The EBA (European Banking Authority) have issued a statement/edict suggesting that banks within the European Union must raise circa 114.7 billion euros in fresh capital in order to comply with measures introduced to respond to the euro area’s sovereign-debt crisis.
Specifically German banks will need to raise an additional 13.1 billion euros, Italian banks 15.4 billion euros, and Spanish banks 26.2 billion euros in order to comply with revised core tier 1 capital demands the European Banking Authority stated in a conference in London on Thursday. The capital shortfalls include 15.3 billion euros for Spain’s Banco Santander SA and 7.97 billion euros for Italy’s UniCredit SpA.
Other prominent lenders who have significant holes in their finances that they’ll have to bolster include Deutsche Bank AG, whose shortfall is 3.2 billion euros, Banco Bilbao Vizcaya Argentaria SA, shortfall of 6.33 billion euros, BNP Paribas SA, shortfall of 1.5 billion euros, Societe Generale SA, shortfall of 2.1 billion euros. Commerzbank AG needs 5.3 billion euros according to the German regulator Bafin. France’s Groupe BPCE has a 3.7 billion euro shortfall, Italy’s Banca Monte dei Paschi di Siena SpA has a 3.27 billion euros shortfall.
Dexia SA, the French-Belgian lender that’s currently in the process of being broken up, insists they have no reasons to comply with the revised capital rules set by the European Banking Authority as it’s radically shrinking in size.
However, The EBA state that Dexia requires 6.31 billion euros to reach the revised capital target, Dexia believe that figure shrank to 4.2 billion euros after the Belgian government’s takeover of Dexia Bank Belgium SA on Oct. 20.
Equities fell sharply in the afternoon session on Thursday as optimism, with regards to an overall solution to the Eurozone debt crisis being found, began to evaporate. The usual harsh realities have begun to emerge, despite the air of convenient agreement carefully choreographed for the assembled media Merkel and Sarkozy are without a doubt still not on the same page. The news that the EBA have demanded so many leading banks require extra tier 1 capital by 2012 will not have helped the mood. Added to the threat by S&P of a downgrade the storm clouds are once again gathering with intensity. As to where the banks get the required capital is a problem, presumably a repatriation by shareholders in the form of a rights issue is one solution.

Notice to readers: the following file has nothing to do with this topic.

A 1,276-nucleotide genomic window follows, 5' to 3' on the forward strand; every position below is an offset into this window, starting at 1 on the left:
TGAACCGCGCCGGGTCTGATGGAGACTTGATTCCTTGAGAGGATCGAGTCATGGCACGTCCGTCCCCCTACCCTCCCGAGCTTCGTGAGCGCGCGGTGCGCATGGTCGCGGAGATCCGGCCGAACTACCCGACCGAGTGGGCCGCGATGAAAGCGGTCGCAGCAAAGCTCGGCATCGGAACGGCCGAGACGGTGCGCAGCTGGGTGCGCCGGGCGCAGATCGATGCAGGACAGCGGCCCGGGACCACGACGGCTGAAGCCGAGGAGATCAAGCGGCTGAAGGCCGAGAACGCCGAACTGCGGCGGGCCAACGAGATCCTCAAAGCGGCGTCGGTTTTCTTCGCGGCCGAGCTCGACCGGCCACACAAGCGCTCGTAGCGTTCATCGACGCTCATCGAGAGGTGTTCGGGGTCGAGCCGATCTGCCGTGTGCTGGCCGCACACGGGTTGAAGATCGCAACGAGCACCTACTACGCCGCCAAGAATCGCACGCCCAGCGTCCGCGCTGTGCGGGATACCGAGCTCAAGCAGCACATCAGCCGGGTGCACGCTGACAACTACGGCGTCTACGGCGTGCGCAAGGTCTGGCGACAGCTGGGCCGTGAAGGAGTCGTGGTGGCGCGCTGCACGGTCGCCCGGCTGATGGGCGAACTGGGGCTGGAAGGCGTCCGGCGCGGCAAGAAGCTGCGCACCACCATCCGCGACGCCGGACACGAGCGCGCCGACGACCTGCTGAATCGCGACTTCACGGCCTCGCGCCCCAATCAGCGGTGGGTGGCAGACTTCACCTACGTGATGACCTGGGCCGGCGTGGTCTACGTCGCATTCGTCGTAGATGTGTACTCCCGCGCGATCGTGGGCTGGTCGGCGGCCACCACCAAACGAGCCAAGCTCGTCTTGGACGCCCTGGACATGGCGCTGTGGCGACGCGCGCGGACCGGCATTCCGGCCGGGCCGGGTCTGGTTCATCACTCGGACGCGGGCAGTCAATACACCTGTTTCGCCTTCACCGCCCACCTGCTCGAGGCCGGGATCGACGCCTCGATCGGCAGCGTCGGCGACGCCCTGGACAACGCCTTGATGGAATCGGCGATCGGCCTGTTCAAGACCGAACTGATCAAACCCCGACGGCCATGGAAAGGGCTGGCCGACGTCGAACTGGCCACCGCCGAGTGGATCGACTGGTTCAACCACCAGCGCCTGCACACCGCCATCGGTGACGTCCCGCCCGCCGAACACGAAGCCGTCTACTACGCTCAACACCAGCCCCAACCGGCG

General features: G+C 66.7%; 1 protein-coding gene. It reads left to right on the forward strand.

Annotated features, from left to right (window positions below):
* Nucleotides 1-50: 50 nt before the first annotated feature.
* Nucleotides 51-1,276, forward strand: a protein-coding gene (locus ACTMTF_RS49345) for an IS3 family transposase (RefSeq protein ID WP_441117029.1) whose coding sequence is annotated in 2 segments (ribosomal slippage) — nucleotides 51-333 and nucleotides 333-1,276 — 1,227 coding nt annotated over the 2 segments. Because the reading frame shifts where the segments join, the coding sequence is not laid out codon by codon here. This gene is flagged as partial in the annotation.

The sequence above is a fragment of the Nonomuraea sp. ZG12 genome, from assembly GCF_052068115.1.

The euro weakened in the afternoon session, Spanish and Italian bonds fell due to the European Central Bank pouring cold water on speculation that it might boost sovereign-debt purchases. Despite the slightly better than predicted job loss print U.S. equities specifically extended losses amid reports Germany has categorically rejected certain Sarkozy inspired proposals to fight the debt crisis at the Marseilles summit of leaders that’s due to finish on Friday evening.
The SPX, the Standard & Poor’s 500 Index, lost 2.1 percent to eventually close at 1,234.35 at 4 p.m. New York time, this represented the worst drop in two weeks. The index had experienced a circa 10% rise over a similar period based on very little other than sentiment, trust and ultimate confidence that the E.U. leaders will eventually find a solution. One extremely harsh reality that is finally beginning to bite is time; the Eurozone nation took circa eight years to agree, ratify and make law a treaty on governance, to expect that same union to dramatically alter that treaty inside days in respect of the current situation is fantasy.
The Stoxx Europe 600 Index finally closed the afternoon trading session down 1.5 percent, reversing the earlier 1 percent advance earlier in the day. The euro rose slightly after the ECB lowered interest rates by 0.25% sliding 0.5 percent to reach $1.3349. Yields on both 10-year Italian and Spanish bonds rose by at least 38 points. The S&P GSCI Index of main commodities lost 1.2 percent, wiping out the earlier gain of 0.9 percent. Ten-year Treasury yields fell six basis points to 1.97 percent.
We’ll leave the final word to Sebastian Mallaby, who is a director of geoeconomic studies at the peculiar but incredibly influential NGO American institute The Council on Foreign Relations, he told Bloomberg Television on Thursday that Germany is:
Still driving the bus and they are driving it off a cliff. It’s almost as though if they had a plan, a secret, devious plan to blow up Europe, this is sort of what they would be doing.
Economic calendar data releases that may affect the sentiment of the morning European session:
Friday 9 December
09:30 UK – PPI Input November
09:30 UK – PPI Output November
09:30 UK – Trade Balance October
The main economic calendar releases feature the UK tomorrow. PPI input a Bloomberg survey of analysts yielded a median estimate of a month on month increase of -0.1%, as compared with the last figure of -0.8%. For output a Bloomberg survey of analysts forecast a month on month figure of 0.0% from 0.0% previously. The year-on-year figure predicted was 5.3%, compared with 5.7% from the previous release. The ‘core’ month on month estimate was 0.0% from -0.1% prior to this and the year-on-year ‘core’ release was expected to be 3.4% from 3.3% previously. For trade balance economists polled in a Bloomberg survey gave a median forecast of -£3450 million, compared with the previous figure of -£3940 million.